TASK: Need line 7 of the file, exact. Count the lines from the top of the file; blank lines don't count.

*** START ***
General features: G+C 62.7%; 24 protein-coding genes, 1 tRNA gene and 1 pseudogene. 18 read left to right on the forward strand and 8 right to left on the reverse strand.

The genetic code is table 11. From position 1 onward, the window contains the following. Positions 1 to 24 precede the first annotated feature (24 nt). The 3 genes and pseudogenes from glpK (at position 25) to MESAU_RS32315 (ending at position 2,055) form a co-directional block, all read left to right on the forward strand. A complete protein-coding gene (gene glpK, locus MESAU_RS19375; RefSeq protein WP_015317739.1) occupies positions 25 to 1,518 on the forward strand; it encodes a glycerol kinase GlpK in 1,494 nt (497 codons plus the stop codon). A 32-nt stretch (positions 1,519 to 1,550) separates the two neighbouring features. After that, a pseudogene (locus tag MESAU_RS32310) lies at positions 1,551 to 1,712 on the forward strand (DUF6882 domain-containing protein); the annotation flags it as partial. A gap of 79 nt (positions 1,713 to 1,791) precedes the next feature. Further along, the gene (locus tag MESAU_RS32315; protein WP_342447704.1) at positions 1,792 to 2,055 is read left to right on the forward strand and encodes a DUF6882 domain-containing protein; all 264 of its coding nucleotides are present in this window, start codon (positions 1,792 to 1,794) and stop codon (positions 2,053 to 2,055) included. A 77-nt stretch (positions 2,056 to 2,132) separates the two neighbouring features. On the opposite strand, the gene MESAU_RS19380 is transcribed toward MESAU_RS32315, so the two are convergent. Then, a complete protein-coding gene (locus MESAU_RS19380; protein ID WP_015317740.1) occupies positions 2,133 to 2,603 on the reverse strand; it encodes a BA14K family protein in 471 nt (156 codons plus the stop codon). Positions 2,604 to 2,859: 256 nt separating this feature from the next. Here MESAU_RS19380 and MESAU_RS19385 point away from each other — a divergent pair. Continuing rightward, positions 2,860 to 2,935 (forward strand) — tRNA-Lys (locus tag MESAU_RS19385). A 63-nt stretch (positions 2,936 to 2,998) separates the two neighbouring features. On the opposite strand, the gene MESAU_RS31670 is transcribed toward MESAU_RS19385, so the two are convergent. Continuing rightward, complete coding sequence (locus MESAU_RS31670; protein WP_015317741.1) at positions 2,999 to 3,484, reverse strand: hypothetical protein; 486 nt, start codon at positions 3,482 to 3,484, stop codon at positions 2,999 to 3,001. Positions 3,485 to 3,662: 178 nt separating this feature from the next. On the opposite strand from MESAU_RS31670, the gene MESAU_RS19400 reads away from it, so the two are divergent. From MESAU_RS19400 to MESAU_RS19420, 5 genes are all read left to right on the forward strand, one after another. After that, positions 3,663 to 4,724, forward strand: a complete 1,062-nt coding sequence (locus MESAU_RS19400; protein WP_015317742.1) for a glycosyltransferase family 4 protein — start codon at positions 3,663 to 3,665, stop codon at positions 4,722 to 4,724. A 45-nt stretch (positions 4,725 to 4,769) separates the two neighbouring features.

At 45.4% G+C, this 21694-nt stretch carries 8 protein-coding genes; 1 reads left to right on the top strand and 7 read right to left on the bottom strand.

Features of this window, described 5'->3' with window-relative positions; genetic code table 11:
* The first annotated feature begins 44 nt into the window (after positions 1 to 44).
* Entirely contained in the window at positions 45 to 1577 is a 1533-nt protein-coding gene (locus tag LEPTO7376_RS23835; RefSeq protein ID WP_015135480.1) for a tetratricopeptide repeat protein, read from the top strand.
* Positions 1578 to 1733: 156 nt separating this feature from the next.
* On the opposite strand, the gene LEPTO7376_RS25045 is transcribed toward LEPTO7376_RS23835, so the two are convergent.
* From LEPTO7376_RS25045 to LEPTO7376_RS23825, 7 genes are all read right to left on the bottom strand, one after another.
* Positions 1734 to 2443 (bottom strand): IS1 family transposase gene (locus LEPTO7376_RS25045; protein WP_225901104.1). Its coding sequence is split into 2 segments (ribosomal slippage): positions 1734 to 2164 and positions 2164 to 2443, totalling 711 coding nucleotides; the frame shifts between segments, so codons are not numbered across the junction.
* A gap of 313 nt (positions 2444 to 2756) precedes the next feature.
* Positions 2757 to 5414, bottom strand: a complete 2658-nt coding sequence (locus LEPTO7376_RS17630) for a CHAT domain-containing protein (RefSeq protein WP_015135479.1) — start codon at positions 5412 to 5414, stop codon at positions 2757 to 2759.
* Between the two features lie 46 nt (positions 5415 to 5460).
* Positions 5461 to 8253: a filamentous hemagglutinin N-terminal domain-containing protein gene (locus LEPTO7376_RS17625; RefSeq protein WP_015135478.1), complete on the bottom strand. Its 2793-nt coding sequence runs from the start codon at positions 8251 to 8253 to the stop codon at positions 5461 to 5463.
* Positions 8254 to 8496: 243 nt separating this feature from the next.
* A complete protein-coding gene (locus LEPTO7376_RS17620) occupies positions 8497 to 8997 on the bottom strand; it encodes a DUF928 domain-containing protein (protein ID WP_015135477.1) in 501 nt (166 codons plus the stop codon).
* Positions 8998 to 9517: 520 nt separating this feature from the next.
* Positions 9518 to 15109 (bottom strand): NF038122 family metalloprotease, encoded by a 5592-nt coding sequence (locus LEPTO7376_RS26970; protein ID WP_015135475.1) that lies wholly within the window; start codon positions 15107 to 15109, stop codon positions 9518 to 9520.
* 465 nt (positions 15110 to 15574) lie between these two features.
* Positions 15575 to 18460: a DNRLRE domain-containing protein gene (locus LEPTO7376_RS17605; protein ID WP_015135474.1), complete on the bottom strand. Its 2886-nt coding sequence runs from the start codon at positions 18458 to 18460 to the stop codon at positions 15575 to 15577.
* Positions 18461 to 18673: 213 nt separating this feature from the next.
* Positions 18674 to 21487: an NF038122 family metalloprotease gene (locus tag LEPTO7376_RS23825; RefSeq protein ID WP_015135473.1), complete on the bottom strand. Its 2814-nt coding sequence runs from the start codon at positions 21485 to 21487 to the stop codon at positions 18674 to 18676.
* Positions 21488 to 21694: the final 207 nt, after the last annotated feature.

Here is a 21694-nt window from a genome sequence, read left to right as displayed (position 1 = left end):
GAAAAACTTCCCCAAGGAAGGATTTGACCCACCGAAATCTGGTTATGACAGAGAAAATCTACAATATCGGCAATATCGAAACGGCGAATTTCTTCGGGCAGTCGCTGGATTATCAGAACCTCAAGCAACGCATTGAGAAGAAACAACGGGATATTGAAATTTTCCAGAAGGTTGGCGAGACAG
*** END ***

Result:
* Positions 1578 to 1733: 156 nt separating this feature from the next.